Moment that mattered: Vladimir Putin is re-elected
“Putin’s victory speech was the exact moment my interest in him stopped. For the whole five years I was making the documentary [‘Khodorkovsky’ about Mikhail Khodorkovsky – formerly the richest man in Russia, a vocal opponent of Putin who is now imprisoned in Siberia for tax evasion] I always wanted to meet Putin, but at that moment he ceased being an enigma to me. He’s a simple man, a man that wants to get power and keep power at any cost. As for [outgoing president and current prime minister] Dmitry Medvedev, he is just a sip of water. They hope that Putin will be in for another 12 years, then for Medvedev to come back for six, then Putin for another 12 until they are 120 – but things have changed. Putin’s aura is gone now and aura counts for a lot in Russia.
Although some will see 4th March as a victory for Putin, I think Russian people have lost their fear of him and see through him. It’s a great time to be in Moscow because people are standing up, forming flash mobs and taking to the streets. Putin tries to regain the fear by imposing harsher laws against gathering in public, but the mask of the monster has been pulled off.
I was lucky enough to be part of it. I’m not so vain that I think I was the cause, but when we screened ‘Khodorkovsky’ in Moscow in December it was at the right time. Of course I was scared. I’d heard about journalists being beaten up and threatened, the film was stolen twice and I know my phone is bugged, but somehow I got away with it. Of course they could have stopped me – ultimately I’m a chicken and if they really wanted to shut me up, I would have abandoned the project, but they didn’t. After that first screening we had a discussion and you could hear the anger growing – anger that had been building since Medvedev meekly declared Putin should have the presidency back. The questions were different and the fear was already slipping. One week later the big demonstrations started and I’d like to think we were a small part of that. You could sense the changing spirit.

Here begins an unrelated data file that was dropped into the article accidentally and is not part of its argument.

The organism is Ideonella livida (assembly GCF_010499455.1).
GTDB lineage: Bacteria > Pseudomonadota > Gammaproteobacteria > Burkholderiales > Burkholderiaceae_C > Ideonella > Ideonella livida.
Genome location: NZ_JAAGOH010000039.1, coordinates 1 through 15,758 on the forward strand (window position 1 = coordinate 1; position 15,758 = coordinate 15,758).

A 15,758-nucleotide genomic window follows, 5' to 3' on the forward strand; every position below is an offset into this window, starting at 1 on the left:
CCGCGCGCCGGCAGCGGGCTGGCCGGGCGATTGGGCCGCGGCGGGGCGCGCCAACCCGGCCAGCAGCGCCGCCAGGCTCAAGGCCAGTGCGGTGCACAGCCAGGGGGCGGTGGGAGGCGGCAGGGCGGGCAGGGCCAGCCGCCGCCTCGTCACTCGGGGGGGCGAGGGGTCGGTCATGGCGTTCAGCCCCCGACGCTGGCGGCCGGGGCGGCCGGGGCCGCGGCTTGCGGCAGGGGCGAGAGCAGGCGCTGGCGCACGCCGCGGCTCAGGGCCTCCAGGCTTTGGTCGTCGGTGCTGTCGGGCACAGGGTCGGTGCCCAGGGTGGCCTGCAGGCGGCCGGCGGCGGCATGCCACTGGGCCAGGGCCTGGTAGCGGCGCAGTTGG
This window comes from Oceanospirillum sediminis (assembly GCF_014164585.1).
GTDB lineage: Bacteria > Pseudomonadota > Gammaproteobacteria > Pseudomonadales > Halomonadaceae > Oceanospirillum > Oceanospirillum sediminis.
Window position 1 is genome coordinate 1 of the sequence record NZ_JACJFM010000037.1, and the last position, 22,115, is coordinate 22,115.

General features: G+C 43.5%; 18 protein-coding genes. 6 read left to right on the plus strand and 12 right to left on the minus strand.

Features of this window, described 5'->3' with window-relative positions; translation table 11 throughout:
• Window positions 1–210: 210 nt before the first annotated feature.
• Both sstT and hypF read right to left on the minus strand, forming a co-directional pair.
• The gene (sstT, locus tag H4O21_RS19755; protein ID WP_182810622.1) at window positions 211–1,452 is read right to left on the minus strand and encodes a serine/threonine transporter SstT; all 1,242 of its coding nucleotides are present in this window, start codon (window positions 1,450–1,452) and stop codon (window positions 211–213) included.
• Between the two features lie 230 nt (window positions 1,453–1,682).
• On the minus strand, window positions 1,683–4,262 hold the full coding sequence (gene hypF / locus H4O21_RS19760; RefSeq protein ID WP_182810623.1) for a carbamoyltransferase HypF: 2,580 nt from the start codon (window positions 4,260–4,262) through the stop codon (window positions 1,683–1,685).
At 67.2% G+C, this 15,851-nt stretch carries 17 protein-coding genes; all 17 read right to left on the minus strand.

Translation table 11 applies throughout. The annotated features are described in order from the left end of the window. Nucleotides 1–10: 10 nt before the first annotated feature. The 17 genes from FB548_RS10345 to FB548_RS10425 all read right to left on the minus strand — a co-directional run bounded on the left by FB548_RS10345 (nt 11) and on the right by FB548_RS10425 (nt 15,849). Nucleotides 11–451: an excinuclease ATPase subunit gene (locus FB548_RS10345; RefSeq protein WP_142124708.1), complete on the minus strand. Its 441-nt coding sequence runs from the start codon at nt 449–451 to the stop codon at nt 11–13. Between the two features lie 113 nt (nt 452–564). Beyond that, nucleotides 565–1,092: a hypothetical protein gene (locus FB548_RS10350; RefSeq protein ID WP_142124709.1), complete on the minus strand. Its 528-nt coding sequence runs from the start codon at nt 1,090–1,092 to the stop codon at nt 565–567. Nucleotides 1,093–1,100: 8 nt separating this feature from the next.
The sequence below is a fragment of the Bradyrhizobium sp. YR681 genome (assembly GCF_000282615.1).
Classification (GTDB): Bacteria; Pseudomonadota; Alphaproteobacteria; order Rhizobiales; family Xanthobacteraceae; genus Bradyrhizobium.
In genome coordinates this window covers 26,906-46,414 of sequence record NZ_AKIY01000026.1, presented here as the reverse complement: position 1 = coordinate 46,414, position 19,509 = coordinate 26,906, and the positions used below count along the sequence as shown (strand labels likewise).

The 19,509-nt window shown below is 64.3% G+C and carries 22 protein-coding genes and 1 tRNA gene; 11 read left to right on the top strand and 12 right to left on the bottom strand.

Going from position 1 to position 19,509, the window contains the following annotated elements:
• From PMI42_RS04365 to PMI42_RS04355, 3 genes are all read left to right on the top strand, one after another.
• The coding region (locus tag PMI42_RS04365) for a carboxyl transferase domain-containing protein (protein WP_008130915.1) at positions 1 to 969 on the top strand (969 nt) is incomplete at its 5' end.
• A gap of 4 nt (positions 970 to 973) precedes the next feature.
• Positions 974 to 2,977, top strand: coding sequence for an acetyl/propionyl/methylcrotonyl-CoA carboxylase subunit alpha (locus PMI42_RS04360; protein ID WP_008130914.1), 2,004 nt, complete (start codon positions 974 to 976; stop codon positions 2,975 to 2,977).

Now things are getting really radical, people are rising up, they are trying to subvert the laws with intelligence and fun. At its most extreme it’s the true spirit of punk. If you look at Pussy Riot [female post-punk collective who performed anti-Putin songs during the election campaign] they are really artistic and brave [two alleged members of Pussy Riot, were arrested by Russian authorities and accused of “hooliganism” for performing an anti-Putin prayer in the Cathedral of Christ the Saviour]. They are far more radical than any punk band ever produced by Germany or the UK – they really are risking everything. But if you live in such a controlling state you have to be more radical.
The interesting thing is what happens next and specifically if a movement needs a figurehead. You have groups like Anonymous who say no and of course Pussy Riot wear masks, but can a movement without a figurehead sustain itself? The young bloggers and activists I met all said, “We are going on the street and we are doing it, we don’t need a star, a face.” Those guys are happy that there is no leader, but when you consider things like the civil rights movement, it needed Martin Luther King – a face for the bright lights to shine on and for people to believe in. Does the way we communicate now mean that people can believe in ideas rather than people? I’m not sure. Regardless, in Russia who is there to believe in? What you have now is an entire generation of Russians who don’t want anything to do with people that have done business with Yeltsin or with Putin. That excludes a lot of people. They’ve seen power corrupt everyone and instead are doing it for themselves.
Putin will not give up his power freely or easily and it remains to be seen what he will do to hang on to it. We’ve seen his rivals imprisoned: could he start another war with Chechnya? Would he create a fake terrorist plot to justify military action? I believe he would. When the Arab Spring started Russia was gripped with fear. There’s this myth that Russians are not educated for democracy, that they need to be ruled and the Arab spring showed how wrong that was.
Meanwhile, it doesn’t look good for Khodorkovsky at the moment. His only hope is that the Russian Freedom Movement keeps gaining momentum. Putin is quite firm and keeps referencing back to the European Court of Human Rights judgment that said Khodorkovsky’s arrest was not politically motivated. This was a gift for Putin and I can’t see Khodorkovsky being released any time soon, if at all. So his hope is the movement and his fame. His instructions to his lawyer – and the reason I believe I got to make the film and interview him – was to keep him in the public eye. He believes if he falls out of the spotlight it will be like Stalinism [when political opponents of the leader were banished to Siberia, many never to be heard from again] and he’ll disappear forever. Khodorkovsky believes his fame can stop that, and maybe he’s right, but behind him are hundreds, maybe thousands of others – all without a reputation, without a fortune and without a voice. What happens to them remains to be seen.”
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